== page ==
Most often when law students first consider a career in academia, they think of being a tenured professor. If that’s your goal, you’ll want to review the following section for more detailed information and advice on that path
Law schools and universities however, offer a wide variety of opportunities for lawyers in addition to the traditional professorship, including:
- Clinical teaching
- Law Librarian
- General Counsel’s Office
- Law School Centers or Programs
- Government and Community Relations (Lobbying)
- Law School or undergraduate administration (student affairs, career services, development, etc.)
To learn more about these options, check out:
- AALS Directory
Lists, by school, the full-time faculty and professional staff of all member and fee-paid law schools, with biographical sketches.
- Chronicle of Higher Education
Best source for news, commentary, job listings, career advice and data on colleges and graduate schools.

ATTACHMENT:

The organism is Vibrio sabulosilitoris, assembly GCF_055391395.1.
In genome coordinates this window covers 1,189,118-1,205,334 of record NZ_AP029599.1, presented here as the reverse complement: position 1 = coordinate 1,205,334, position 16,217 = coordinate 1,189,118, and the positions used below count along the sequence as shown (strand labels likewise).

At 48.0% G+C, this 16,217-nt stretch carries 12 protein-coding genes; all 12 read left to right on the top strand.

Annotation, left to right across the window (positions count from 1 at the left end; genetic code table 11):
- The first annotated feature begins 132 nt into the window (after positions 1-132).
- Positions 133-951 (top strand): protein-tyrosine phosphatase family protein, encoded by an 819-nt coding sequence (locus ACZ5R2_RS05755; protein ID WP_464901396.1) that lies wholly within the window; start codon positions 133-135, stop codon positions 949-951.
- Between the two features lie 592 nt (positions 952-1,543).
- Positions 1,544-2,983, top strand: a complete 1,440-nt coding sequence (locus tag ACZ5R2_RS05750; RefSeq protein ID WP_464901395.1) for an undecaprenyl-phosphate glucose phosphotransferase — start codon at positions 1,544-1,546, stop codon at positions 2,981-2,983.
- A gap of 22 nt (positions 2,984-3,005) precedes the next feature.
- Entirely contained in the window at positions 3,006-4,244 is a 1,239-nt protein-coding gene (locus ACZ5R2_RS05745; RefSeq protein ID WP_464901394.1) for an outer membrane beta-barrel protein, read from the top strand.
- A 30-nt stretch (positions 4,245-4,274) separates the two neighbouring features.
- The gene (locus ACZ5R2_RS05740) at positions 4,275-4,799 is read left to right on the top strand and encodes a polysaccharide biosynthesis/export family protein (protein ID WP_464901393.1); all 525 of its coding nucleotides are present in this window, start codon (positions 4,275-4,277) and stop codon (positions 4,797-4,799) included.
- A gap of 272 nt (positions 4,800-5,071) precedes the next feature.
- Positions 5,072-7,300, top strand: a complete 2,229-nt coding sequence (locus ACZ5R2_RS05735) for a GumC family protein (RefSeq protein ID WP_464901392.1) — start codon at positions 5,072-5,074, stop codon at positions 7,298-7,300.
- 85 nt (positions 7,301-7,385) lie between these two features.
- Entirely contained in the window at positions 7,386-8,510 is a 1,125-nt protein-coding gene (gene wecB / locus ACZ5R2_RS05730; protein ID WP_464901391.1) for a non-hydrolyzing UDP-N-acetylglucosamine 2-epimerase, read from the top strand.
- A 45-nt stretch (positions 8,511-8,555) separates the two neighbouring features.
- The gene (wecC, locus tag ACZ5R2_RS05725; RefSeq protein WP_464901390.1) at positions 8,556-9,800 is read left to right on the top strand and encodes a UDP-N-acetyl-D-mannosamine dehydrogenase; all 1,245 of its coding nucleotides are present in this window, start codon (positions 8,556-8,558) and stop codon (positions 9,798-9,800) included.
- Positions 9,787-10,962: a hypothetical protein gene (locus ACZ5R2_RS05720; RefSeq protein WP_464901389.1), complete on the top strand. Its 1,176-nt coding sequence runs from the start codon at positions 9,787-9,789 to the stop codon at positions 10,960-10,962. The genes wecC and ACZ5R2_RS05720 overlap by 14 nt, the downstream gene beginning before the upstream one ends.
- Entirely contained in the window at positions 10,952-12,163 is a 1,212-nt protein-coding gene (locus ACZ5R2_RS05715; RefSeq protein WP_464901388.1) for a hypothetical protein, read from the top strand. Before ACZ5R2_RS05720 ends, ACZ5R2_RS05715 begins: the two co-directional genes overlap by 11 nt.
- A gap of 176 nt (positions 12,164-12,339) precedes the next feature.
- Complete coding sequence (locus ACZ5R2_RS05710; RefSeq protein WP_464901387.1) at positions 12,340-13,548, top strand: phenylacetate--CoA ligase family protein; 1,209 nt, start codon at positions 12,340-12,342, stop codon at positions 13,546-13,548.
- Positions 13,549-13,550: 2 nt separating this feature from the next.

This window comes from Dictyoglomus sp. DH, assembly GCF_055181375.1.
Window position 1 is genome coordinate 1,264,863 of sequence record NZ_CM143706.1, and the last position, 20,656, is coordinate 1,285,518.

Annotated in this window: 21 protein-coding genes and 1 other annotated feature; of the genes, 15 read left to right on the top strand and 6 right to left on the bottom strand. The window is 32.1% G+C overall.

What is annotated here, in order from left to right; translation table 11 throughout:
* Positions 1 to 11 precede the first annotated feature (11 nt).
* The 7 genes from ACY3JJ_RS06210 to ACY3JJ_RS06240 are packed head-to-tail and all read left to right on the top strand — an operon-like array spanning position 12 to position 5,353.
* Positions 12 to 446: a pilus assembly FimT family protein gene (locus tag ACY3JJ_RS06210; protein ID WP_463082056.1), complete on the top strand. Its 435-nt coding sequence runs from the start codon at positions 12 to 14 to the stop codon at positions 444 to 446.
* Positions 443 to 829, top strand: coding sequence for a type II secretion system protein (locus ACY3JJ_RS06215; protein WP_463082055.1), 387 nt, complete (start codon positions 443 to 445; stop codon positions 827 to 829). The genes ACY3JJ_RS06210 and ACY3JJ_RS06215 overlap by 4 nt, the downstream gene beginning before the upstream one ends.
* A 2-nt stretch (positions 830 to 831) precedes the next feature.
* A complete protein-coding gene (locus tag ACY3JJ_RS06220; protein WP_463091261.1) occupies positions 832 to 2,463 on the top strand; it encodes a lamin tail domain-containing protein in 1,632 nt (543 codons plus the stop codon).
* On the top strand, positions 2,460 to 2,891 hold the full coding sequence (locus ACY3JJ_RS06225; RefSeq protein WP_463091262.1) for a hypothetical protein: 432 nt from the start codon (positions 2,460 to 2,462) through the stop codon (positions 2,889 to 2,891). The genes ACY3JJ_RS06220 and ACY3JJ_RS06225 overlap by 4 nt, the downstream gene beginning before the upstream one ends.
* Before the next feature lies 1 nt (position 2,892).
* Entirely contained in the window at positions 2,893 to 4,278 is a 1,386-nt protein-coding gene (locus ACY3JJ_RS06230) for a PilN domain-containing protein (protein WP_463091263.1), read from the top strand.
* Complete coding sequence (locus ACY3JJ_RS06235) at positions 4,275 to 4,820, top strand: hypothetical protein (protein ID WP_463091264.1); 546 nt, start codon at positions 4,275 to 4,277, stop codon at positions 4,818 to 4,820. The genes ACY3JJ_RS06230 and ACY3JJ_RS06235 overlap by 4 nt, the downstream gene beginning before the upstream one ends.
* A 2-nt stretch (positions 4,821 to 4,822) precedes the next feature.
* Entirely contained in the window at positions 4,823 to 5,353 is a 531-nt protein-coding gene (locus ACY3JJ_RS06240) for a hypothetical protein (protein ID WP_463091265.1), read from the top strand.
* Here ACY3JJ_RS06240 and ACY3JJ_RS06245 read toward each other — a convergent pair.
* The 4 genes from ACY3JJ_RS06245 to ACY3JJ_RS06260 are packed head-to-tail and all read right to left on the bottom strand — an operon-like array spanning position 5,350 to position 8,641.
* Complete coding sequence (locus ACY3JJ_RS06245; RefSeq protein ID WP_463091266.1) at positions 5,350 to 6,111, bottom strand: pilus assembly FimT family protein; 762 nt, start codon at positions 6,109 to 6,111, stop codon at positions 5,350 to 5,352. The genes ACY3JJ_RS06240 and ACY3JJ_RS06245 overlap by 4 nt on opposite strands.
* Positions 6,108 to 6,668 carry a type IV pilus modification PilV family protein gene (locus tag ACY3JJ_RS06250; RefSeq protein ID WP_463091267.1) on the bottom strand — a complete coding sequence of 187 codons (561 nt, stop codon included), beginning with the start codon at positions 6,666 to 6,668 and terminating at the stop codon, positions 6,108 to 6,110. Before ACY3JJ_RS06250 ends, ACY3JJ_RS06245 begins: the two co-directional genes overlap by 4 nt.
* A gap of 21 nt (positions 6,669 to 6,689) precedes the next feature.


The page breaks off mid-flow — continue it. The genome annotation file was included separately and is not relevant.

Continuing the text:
- Teaching Fellowships for Aspiring Law Professors
Description of programs that you can use to get onto a law teaching career track.
- Legal Scholarship Network
The legal scholarship network of SRRN distributes a weekly email with legal academic job postings and law conference announcements.
- Clinical Legal Education Association
Directory of clinicians and clinical job postings.
- From Lawyer to Administrator
Handbook on Law School administration jobs. What they’re like and how to make the transition.
- Faculty Job Search toolkit
Comprehensive set of resources to help navigate the faculty job created by BEAM, Stanford Career Education.